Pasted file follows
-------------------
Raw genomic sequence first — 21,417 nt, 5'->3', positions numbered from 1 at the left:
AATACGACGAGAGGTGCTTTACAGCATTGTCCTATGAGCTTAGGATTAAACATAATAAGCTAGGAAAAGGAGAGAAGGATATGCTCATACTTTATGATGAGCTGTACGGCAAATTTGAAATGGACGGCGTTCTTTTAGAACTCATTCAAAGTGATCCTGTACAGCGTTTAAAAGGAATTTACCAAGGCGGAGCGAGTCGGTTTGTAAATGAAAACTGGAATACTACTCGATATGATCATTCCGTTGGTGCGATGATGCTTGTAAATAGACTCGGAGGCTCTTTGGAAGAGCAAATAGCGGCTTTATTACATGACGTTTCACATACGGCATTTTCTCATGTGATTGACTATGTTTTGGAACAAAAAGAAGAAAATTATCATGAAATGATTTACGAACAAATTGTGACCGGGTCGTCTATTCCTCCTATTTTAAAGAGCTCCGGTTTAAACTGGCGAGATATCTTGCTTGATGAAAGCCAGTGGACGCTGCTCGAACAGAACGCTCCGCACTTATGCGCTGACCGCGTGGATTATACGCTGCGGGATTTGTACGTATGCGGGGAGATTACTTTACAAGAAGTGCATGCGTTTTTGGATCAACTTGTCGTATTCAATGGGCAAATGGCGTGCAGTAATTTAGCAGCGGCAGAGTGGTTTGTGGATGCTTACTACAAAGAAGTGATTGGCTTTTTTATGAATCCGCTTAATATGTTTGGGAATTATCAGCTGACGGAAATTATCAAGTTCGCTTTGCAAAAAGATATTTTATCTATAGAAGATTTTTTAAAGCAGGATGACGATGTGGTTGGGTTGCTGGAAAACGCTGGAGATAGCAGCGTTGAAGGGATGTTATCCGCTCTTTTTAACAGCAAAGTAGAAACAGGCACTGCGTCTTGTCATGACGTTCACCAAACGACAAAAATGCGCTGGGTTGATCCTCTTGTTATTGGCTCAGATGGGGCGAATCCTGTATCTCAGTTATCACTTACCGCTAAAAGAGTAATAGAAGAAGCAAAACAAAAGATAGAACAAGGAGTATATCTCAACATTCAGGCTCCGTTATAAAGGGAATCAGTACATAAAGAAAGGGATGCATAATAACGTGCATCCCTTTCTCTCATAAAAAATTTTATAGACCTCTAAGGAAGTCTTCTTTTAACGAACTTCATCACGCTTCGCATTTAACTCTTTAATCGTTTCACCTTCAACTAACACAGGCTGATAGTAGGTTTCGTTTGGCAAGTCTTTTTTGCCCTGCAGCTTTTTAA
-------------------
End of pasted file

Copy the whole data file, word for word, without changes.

Raw genomic sequence first — 21,417 nt, 5'->3', positions numbered from 1 at the left:
AATACGACGAGAGGTGCTTTACAGCATTGTCCTATGAGCTTAGGATTAAACATAATAAGCTAGGAAAAGGAGAGAAGGATATGCTCATACTTTATGATGAGCTGTACGGCAAATTTGAAATGGACGGCGTTCTTTTAGAACTCATTCAAAGTGATCCTGTACAGCGTTTAAAAGGAATTTACCAAGGCGGAGCGAGTCGGTTTGTAAATGAAAACTGGAATACTACTCGATATGATCATTCCGTTGGTGCGATGATGCTTGTAAATAGACTCGGAGGCTCTTTGGAAGAGCAAATAGCGGCTTTATTACATGACGTTTCACATACGGCATTTTCTCATGTGATTGACTATGTTTTGGAACAAAAAGAAGAAAATTATCATGAAATGATTTACGAACAAATTGTGACCGGGTCGTCTATTCCTCCTATTTTAAAGAGCTCCGGTTTAAACTGGCGAGATATCTTGCTTGATGAAAGCCAGTGGACGCTGCTCGAACAGAACGCTCCGCACTTATGCGCTGACCGCGTGGATTATACGCTGCGGGATTTGTACGTATGCGGGGAGATTACTTTACAAGAAGTGCATGCGTTTTTGGATCAACTTGTCGTATTCAATGGGCAAATGGCGTGCAGTAATTTAGCAGCGGCAGAGTGGTTTGTGGATGCTTACTACAAAGAAGTGATTGGCTTTTTTATGAATCCGCTTAATATGTTTGGGAATTATCAGCTGACGGAAATTATCAAGTTCGCTTTGCAAAAAGATATTTTATCTATAGAAGATTTTTTAAAGCAGGATGACGATGTGGTTGGGTTGCTGGAAAACGCTGGAGATAGCAGCGTTGAAGGGATGTTATCCGCTCTTTTTAACAGCAAAGTAGAAACAGGCACTGCGTCTTGTCATGACGTTCACCAAACGACAAAAATGCGCTGGGTTGATCCTCTTGTTATTGGCTCAGATGGGGCGAATCCTGTATCTCAGTTATCACTTACCGCTAAAAGAGTAATAGAAGAAGCAAAACAAAAGATAGAACAAGGAGTATATCTCAACATTCAGGCTCCGTTATAAAGGGAATCAGTACATAAAGAAAGGGATGCATAATAACGTGCATCCCTTTCTCTCATAAAAAATTTTATAGACCTCTAAGGAAGTCTTCTTTTAACGAACTTCATCACGCTTCGCATTTAACTCTTTAATCGTTTCACCTTCAACTAACACAGGCTGATAGTAGGTTTCGTTTGGCAAGTCTTTTTTGCCCTGCAGCTTTTTAA